A wide frame is important for putting on the most muscle possible. Guys who are around 5'10" at the most make better bodybuilders than most shorter or taller guys if they can put on thick muscle on their frame. Of course, there are many exceptions like Lee Priest and Gunter Schlierkamp.
Generally the light heavyweight class in the amateur ranks has some of the best bodybuilders, but when you get to the pro ranks, the taller the better for being the top man. Most important is how small the guy's joints are. If you have small joints in the wrist, ankle, knee and other areas your muscle bellies will appear to be larger.
Ronnie Coleman is not the tallest man at 5'11", but he looks taller and the biggest on stage because of small joints and thick round muscle bellies. This will be the determining factor for a future star physique.
What about the face? This is subject to individual taste. I've shot many great bodybuilders who were turned down by the magazines because they don't like a certain aspect of their face. You'd think that it's easy to spot a guy who can be considered "good-looking" but there are many opinions on that factor.
Some editors like a more rugged look, some like the more "pretty boy" look, and others don't care as long as his physique is impressive. In general, I look for guys who might be considered pleasing to the eye by most people.
There are other factors that must be considered when finding new models, and when helping to promote them as a "future star". Most important is how dedicated they are to the sport and how determined they are to work hard get what they want.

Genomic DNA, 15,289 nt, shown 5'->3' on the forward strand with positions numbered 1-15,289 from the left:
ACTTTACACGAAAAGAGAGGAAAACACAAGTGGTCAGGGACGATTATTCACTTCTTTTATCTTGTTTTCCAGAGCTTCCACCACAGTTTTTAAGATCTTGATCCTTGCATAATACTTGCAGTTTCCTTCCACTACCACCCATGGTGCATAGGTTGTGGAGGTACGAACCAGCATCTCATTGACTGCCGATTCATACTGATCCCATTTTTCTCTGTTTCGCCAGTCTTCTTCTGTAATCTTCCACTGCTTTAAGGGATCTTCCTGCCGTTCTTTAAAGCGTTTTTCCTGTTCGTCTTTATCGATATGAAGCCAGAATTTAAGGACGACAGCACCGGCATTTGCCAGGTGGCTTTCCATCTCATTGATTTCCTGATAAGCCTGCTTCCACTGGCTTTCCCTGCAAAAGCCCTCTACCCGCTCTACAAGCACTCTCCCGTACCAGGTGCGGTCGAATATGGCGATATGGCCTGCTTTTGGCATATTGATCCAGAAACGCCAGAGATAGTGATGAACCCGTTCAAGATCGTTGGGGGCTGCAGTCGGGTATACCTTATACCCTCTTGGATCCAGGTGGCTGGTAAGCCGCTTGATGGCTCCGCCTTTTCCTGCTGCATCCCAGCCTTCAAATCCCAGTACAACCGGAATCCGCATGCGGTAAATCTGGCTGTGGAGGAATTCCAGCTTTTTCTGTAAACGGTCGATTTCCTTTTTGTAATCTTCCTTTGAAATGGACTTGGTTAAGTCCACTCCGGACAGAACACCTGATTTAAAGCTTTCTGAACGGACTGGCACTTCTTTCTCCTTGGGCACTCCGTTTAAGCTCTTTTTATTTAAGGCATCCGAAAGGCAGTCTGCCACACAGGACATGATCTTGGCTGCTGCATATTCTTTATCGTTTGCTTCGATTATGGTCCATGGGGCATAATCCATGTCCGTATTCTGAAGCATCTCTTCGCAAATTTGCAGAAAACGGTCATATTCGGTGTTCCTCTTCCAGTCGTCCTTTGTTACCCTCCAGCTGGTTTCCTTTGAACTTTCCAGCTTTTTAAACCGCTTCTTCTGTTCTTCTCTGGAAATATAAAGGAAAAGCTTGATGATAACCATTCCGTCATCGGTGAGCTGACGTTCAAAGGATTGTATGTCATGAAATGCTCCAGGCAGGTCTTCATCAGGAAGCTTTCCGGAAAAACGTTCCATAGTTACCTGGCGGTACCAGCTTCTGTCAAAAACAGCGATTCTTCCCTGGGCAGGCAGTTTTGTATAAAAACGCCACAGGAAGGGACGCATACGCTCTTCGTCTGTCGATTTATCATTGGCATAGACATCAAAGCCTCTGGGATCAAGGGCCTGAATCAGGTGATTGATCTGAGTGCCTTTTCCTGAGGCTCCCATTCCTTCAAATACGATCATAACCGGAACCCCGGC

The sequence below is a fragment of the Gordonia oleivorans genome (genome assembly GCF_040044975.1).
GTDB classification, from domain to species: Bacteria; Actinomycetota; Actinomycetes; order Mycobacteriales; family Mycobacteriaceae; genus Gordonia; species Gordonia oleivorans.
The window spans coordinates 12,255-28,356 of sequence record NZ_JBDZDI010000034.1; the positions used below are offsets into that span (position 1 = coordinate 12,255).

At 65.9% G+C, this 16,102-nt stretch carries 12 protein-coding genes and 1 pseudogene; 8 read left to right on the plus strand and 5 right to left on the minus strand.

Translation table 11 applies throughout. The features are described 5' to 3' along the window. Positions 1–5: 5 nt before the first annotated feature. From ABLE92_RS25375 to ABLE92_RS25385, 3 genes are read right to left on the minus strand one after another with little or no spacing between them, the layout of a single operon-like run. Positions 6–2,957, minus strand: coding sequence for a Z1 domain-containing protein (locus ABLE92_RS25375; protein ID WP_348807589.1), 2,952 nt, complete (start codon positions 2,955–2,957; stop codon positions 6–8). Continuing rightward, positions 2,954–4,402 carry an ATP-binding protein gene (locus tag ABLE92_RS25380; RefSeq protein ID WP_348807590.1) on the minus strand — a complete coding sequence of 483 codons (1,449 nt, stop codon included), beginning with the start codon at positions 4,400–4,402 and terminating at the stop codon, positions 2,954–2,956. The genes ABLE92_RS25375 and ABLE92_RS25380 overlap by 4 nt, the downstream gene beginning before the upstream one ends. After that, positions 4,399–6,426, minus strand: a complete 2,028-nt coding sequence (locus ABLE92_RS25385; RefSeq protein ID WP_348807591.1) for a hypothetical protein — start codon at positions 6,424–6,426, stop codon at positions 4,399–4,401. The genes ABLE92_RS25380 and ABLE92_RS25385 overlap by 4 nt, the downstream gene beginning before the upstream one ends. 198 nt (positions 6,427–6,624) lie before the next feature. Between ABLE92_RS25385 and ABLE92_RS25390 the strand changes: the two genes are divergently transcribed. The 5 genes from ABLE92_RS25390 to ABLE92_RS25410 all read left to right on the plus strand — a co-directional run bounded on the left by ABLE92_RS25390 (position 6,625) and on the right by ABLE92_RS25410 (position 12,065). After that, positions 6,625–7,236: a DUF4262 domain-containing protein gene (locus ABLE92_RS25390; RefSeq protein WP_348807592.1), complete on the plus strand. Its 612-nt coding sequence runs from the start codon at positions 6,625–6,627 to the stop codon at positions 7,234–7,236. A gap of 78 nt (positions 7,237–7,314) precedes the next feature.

Having a great physique and face won't necessarily make you a star. You have to have the head for it and be able to spend time doing shoots and promoting yourself. I've known many bodybuilders who I thought had the physique to go all the way but in the end they couldn't get past doing well in some contests because their head wasn't into it.
They expected people to work hard for them but they weren't willing to do some of the leg work required to become a star. Guys like Lee Labrada, Shawn Ray, and Jay Cutler, to name a few, not only brought the physical package to the table but they are also businessmen who are not afraid of doing the behind-the-scenes work to get to the top.
I remember shooting Lee one year, three weeks after the Mr. Olympia. Not only was he in top shape that far out but he was a consummate professional when it came to doing shoots. He was always enthusiastic and wanted to do as much work each day as was possible. Then when he went home he spent some time in his home office doing business and trying to make money in and out of the sport.